PRC official says he received a 'disturbing call' regarding hiring reclassified positions
Chief of Staff Jason Montoya alleges pending PRC reform led the state to place a hold on hiring key positions
- Commissioners questioned if Governor Michelle Lujan Grisham was involved in the hold on the reclassified positions.
- The PRC has an 18.6% vacancy rate and hopes to reduce that to 5%.
- This hold on positions comes as the state launches a four-day rapid hiring event for other departments.
FARMINGTON — The New Mexico Public Regulation Commission’s Chief of Staff Jason Montoya said the state has delayed hiring some key positions at the PRC that could make it hard to comply with requirements in the Energy Transition Act, including completing an electric grid reliability report that is due to the state Legislature by July.
"Without qualified individuals, we just can't get the work done," Montoya told the PRC during a Dec. 4 meeting that can be viewed online at nmprc.state.nm.us.
Montoya said these reclassified positions are needed because the state did not provide funding for nine full-time positions the PRC informed legislators it would need to implement the Energy Transition Act.
"We didn't get the nine (full-time employees) and now we're being told we can't reclassify the engineer interns that are going to be assigned to work on the ETA, so that puts us down 11, 12, 13 employees in the utility division alone to accept this work load," he said.
Montoya said he received a “disturbing call” the Tuesday before the Thanksgiving holiday from the director of the New Mexico State Personnel Office informing him that requests for hiring the reclassified positions submitted to the State Personnel Office and the New Mexico Department of Finance and Administration have been placed on hold. He said that basically places the PRC on a hiring freeze and hinders the ability to restructure the utility division.
Montoya said he asked, "is this a decision or is this a directive you have been given" and the director told him, "it is a decision and I am relaying the message." He alleged the SPO director mentioned the discussions about PRC reform and potential legislation and said, "from the governor's office and the speaker's office, no action will be taken."
While Montoya said the Speaker of the House's office may have been behind the directive, much of the conversation at the PRC focused around the governor.
Governor's office denies imposing hiring freeze
Tripp Stelnicki, a spokesman for the governor's office, said Montoya’s allegations that the governor directed the hiring freeze on the New Mexico Public Regulation Commission are “unequivocally false,” adding that nothing has been frozen.
Commissioner Stephen Fischmann suggested arranging a meeting with Gov. Michelle Lujan Grisham.
"If there are plans in the governor's office or legislatively, they should be coming to us and talking about their concerns and we should be coming up with a plan that we can still get our work done while they're going through this process," Fischmann said. "And for whatever reason that has not happened here. And in my mind it can be handled much better. So, I guess my intention is to call the governor's office and see if we do a little dialogue around that instead of just having a draconian stop. There might be a number of different things that we could do."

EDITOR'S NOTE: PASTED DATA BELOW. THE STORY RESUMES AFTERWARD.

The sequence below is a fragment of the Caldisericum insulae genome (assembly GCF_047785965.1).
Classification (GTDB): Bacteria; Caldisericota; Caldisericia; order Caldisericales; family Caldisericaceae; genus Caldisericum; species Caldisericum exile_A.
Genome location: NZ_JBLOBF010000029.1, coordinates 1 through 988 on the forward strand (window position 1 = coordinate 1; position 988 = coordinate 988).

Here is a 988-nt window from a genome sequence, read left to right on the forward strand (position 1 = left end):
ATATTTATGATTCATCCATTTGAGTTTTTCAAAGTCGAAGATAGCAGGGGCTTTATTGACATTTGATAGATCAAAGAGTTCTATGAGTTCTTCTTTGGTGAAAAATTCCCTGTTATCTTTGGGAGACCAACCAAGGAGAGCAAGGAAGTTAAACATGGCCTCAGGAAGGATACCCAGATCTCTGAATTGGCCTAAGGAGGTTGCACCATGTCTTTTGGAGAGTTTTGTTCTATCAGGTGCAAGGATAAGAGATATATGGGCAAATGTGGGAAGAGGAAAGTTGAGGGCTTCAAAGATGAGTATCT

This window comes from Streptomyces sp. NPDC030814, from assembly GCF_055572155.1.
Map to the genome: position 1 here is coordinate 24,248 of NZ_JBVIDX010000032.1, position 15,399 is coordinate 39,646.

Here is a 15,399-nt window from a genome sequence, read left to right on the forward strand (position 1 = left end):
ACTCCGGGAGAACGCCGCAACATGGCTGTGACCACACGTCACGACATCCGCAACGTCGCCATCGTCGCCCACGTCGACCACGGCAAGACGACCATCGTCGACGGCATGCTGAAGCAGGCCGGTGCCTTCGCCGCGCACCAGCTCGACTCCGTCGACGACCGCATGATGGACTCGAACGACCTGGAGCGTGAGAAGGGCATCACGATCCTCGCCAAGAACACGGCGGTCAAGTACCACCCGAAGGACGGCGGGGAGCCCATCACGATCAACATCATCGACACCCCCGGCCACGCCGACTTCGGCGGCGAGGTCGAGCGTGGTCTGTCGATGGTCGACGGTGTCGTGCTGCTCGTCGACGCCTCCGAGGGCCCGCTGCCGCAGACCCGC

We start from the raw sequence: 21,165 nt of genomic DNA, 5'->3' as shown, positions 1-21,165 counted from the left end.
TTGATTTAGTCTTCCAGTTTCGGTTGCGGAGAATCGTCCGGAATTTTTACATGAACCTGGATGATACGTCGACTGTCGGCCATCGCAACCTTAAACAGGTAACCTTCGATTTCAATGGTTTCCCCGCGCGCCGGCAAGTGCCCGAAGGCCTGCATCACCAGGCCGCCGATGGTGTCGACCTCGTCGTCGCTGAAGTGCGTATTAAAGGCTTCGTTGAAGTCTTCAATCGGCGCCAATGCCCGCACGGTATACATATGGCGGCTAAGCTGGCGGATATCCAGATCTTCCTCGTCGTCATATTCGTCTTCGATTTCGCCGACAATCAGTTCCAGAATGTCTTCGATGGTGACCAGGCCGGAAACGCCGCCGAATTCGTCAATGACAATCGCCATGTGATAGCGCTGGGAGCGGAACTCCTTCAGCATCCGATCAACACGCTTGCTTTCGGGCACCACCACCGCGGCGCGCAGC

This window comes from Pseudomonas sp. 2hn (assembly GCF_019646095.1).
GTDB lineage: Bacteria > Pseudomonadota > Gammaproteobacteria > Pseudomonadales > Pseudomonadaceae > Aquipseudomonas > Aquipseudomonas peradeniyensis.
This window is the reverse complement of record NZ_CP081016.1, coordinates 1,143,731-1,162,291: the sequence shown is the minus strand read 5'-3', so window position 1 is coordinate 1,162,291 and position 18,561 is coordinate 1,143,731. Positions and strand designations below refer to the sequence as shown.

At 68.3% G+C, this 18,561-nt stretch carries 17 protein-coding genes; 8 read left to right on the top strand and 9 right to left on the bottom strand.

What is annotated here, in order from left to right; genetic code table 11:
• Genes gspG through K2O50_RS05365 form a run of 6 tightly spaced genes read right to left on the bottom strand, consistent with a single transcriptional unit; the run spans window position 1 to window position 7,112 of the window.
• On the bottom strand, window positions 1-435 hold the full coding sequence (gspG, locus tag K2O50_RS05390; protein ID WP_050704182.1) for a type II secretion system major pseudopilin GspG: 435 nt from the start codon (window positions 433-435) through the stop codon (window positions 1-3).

Commissioner Valerie Espinoza disagreed with the proposal to meet with the governor.
"Right now you are only assuming that it was under her directive," she said. "You don't have anything in writing to say that she called the SPO director and said, 'freeze their money, their positions'...There's an assumption that it came from her because of the reforming initiatives ahead of us in January. So I think it would be a mistake to go over there and bang on her door when it might not even be her."
Commissioner Jefferson Byrd said the commission could meet with the governor to explain its concerns and ask for her support.
PRC Chairwoman Theresa Becenti-Aguilar read out loud portions of emails Montoya sent to the director of the State Personnel Office on Nov. 25 and Dec. 2 following the conversation. In the Dec. 2 email, Montoya asked for an email response confirming and explaining the decision to delay hiring.
The hold on hiring reclassified positions comes as the governor launches a four-day rapid hiring event. A press release for the rapid hiring event, which starts Dec. 11, states “every state agency with vacancies will participate in the event.” However, the PRC is not included on the schedule for the rapid hiring event.
“We are hiring for executive branch agencies under our control,” Stelnicki said. “The PRC is not part of the rapid-hire event because we do not hire for them.”
In addition, the PRC is requesting a significant budget increase to cover the cost of hiring new employees. Montoya told lawmakers during a Legislative Finance Committee meeting on Nov. 21 that the PRC implemented a critical hiring plan earlier this year and has a 18.6% vacancy rate. He said the PRC hoped to reduce that to less than 10% by the end of this calendar year and the ultimate goal is a 5% vacancy rate.
SPO Director Pamela Coleman did not respond to requests for comment by deadline Dec. 5.
Hannah Grover covers government for The Daily Times. She can be reached at 505-564-4652 or via email at firstname.lastname@example.org.
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